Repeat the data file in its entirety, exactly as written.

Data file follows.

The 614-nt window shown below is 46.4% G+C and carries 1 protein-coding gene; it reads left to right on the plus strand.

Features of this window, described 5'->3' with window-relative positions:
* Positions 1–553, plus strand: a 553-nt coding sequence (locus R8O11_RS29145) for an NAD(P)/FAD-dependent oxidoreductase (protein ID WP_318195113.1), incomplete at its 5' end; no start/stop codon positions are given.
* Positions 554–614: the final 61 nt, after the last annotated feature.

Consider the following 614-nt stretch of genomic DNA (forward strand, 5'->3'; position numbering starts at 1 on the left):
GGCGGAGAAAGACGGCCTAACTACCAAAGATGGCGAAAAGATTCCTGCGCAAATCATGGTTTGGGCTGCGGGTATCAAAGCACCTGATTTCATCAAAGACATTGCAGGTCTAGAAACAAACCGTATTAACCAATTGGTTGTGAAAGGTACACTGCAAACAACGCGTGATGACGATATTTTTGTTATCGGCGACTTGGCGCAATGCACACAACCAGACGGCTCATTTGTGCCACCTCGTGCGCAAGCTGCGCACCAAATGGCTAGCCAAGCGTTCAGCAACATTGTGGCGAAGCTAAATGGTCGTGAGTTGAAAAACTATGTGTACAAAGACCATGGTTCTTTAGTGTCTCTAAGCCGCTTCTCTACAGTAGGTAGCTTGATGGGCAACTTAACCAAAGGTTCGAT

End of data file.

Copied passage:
The 614-nt window shown below is 46.4% G+C and carries 1 protein-coding gene; it reads left to right on the plus strand.

Features of this window, described 5'->3' with window-relative positions:
* Positions 1–553, plus strand: a 553-nt coding sequence (locus R8O11_RS29145) for an NAD(P)/FAD-dependent oxidoreductase (protein ID WP_318195113.1), incomplete at its 5' end; no start/stop codon positions are given.
* Positions 554–614: the final 61 nt, after the last annotated feature.

Consider the following 614-nt stretch of genomic DNA (forward strand, 5'->3'; position numbering starts at 1 on the left):
GGCGGAGAAAGACGGCCTAACTACCAAAGATGGCGAAAAGATTCCTGCGCAAATCATGGTTTGGGCTGCGGGTATCAAAGCACCTGATTTCATCAAAGACATTGCAGGTCTAGAAACAAACCGTATTAACCAATTGGTTGTGAAAGGTACACTGCAAACAACGCGTGATGACGATATTTTTGTTATCGGCGACTTGGCGCAATGCACACAACCAGACGGCTCATTTGTGCCACCTCGTGCGCAAGCTGCGCACCAAATGGCTAGCCAAGCGTTCAGCAACATTGTGGCGAAGCTAAATGGTCGTGAGTTGAAAAACTATGTGTACAAAGACCATGGTTCTTTAGTGTCTCTAAGCCGCTTCTCTACAGTAGGTAGCTTGATGGGCAACTTAACCAAAGGTTCGAT